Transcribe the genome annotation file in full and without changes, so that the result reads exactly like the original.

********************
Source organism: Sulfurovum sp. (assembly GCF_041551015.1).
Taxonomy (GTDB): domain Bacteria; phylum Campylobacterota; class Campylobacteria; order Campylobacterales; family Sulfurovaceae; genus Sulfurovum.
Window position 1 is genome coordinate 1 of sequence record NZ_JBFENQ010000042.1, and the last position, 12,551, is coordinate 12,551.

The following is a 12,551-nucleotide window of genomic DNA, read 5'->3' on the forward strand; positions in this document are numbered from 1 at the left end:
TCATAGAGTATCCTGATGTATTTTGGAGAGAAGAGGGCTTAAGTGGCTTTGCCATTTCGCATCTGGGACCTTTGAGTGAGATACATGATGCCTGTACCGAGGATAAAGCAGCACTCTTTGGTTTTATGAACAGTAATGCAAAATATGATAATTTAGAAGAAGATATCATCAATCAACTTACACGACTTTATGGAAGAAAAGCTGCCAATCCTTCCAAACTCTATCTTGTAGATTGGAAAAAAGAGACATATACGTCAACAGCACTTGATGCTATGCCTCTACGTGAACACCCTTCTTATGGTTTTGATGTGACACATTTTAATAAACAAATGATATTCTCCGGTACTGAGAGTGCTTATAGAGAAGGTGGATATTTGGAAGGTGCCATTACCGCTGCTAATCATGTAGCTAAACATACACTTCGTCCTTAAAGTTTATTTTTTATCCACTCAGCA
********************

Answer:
Source organism: Sulfurovum sp. (assembly GCF_041551015.1).
Taxonomy (GTDB): domain Bacteria; phylum Campylobacterota; class Campylobacteria; order Campylobacterales; family Sulfurovaceae; genus Sulfurovum.
Window position 1 is genome coordinate 1 of sequence record NZ_JBFENQ010000042.1, and the last position, 12,551, is coordinate 12,551.

The following is a 12,551-nucleotide window of genomic DNA, read 5'->3' on the forward strand; positions in this document are numbered from 1 at the left end:
TCATAGAGTATCCTGATGTATTTTGGAGAGAAGAGGGCTTAAGTGGCTTTGCCATTTCGCATCTGGGACCTTTGAGTGAGATACATGATGCCTGTACCGAGGATAAAGCAGCACTCTTTGGTTTTATGAACAGTAATGCAAAATATGATAATTTAGAAGAAGATATCATCAATCAACTTACACGACTTTATGGAAGAAAAGCTGCCAATCCTTCCAAACTCTATCTTGTAGATTGGAAAAAAGAGACATATACGTCAACAGCACTTGATGCTATGCCTCTACGTGAACACCCTTCTTATGGTTTTGATGTGACACATTTTAATAAACAAATGATATTCTCCGGTACTGAGAGTGCTTATAGAGAAGGTGGATATTTGGAAGGTGCCATTACCGCTGCTAATCATGTAGCTAAACATACACTTCGTCCTTAAAGTTTATTTTTTATCCACTCAGCA